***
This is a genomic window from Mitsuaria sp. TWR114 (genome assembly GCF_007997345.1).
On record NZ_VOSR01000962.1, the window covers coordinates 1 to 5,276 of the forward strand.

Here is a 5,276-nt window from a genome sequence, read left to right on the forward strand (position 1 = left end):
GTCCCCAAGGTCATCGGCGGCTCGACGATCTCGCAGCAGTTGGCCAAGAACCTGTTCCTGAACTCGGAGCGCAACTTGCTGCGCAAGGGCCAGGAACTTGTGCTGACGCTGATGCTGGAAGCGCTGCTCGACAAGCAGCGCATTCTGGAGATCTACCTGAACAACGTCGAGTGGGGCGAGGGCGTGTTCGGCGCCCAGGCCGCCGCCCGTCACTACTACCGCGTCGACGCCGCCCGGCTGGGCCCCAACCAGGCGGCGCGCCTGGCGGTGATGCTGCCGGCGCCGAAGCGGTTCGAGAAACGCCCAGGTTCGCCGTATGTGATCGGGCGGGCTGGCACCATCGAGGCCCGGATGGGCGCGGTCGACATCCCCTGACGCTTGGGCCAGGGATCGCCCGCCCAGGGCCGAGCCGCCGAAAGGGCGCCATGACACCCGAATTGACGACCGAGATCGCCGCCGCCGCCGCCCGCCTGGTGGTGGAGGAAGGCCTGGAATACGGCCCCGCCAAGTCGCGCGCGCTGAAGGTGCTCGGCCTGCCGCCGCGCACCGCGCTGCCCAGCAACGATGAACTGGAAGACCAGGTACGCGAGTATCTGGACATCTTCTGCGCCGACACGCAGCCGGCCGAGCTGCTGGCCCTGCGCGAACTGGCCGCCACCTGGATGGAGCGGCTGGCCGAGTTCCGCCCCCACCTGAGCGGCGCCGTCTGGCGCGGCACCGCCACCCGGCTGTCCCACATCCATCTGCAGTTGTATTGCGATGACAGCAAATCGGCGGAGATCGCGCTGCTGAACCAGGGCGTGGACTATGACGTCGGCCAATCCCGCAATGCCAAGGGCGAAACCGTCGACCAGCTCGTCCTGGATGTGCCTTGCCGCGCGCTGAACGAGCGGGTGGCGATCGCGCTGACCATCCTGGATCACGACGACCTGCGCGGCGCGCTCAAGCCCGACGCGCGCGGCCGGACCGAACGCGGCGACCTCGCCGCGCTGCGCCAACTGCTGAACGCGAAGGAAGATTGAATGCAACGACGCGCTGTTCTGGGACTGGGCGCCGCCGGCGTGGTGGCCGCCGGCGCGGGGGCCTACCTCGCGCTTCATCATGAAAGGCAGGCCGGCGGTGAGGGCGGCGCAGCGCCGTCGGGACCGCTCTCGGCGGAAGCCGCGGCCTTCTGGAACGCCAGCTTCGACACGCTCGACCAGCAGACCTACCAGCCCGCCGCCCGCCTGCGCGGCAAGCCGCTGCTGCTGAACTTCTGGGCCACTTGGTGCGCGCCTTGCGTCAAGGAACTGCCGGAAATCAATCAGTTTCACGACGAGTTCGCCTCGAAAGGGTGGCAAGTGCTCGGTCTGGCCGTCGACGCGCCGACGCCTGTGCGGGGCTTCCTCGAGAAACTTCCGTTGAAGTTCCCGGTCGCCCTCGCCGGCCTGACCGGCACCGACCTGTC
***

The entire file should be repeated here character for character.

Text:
This is a genomic window from Mitsuaria sp. TWR114 (genome assembly GCF_007997345.1).
On record NZ_VOSR01000962.1, the window covers coordinates 1 to 5,276 of the forward strand.

Here is a 5,276-nt window from a genome sequence, read left to right on the forward strand (position 1 = left end):
GTCCCCAAGGTCATCGGCGGCTCGACGATCTCGCAGCAGTTGGCCAAGAACCTGTTCCTGAACTCGGAGCGCAACTTGCTGCGCAAGGGCCAGGAACTTGTGCTGACGCTGATGCTGGAAGCGCTGCTCGACAAGCAGCGCATTCTGGAGATCTACCTGAACAACGTCGAGTGGGGCGAGGGCGTGTTCGGCGCCCAGGCCGCCGCCCGTCACTACTACCGCGTCGACGCCGCCCGGCTGGGCCCCAACCAGGCGGCGCGCCTGGCGGTGATGCTGCCGGCGCCGAAGCGGTTCGAGAAACGCCCAGGTTCGCCGTATGTGATCGGGCGGGCTGGCACCATCGAGGCCCGGATGGGCGCGGTCGACATCCCCTGACGCTTGGGCCAGGGATCGCCCGCCCAGGGCCGAGCCGCCGAAAGGGCGCCATGACACCCGAATTGACGACCGAGATCGCCGCCGCCGCCGCCCGCCTGGTGGTGGAGGAAGGCCTGGAATACGGCCCCGCCAAGTCGCGCGCGCTGAAGGTGCTCGGCCTGCCGCCGCGCACCGCGCTGCCCAGCAACGATGAACTGGAAGACCAGGTACGCGAGTATCTGGACATCTTCTGCGCCGACACGCAGCCGGCCGAGCTGCTGGCCCTGCGCGAACTGGCCGCCACCTGGATGGAGCGGCTGGCCGAGTTCCGCCCCCACCTGAGCGGCGCCGTCTGGCGCGGCACCGCCACCCGGCTGTCCCACATCCATCTGCAGTTGTATTGCGATGACAGCAAATCGGCGGAGATCGCGCTGCTGAACCAGGGCGTGGACTATGACGTCGGCCAATCCCGCAATGCCAAGGGCGAAACCGTCGACCAGCTCGTCCTGGATGTGCCTTGCCGCGCGCTGAACGAGCGGGTGGCGATCGCGCTGACCATCCTGGATCACGACGACCTGCGCGGCGCGCTCAAGCCCGACGCGCGCGGCCGGACCGAACGCGGCGACCTCGCCGCGCTGCGCCAACTGCTGAACGCGAAGGAAGATTGAATGCAACGACGCGCTGTTCTGGGACTGGGCGCCGCCGGCGTGGTGGCCGCCGGCGCGGGGGCCTACCTCGCGCTTCATCATGAAAGGCAGGCCGGCGGTGAGGGCGGCGCAGCGCCGTCGGGACCGCTCTCGGCGGAAGCCGCGGCCTTCTGGAACGCCAGCTTCGACACGCTCGACCAGCAGACCTACCAGCCCGCCGCCCGCCTGCGCGGCAAGCCGCTGCTGCTGAACTTCTGGGCCACTTGGTGCGCGCCTTGCGTCAAGGAACTGCCGGAAATCAATCAGTTTCACGACGAGTTCGCCTCGAAAGGGTGGCAAGTGCTCGGTCTGGCCGTCGACGCGCCGACGCCTGTGCGGGGCTTCCTCGAGAAACTTCCGTTGAAGTTCCCGGTCGCCCTCGCCGGCCTGACCGGCACCGACCTGTC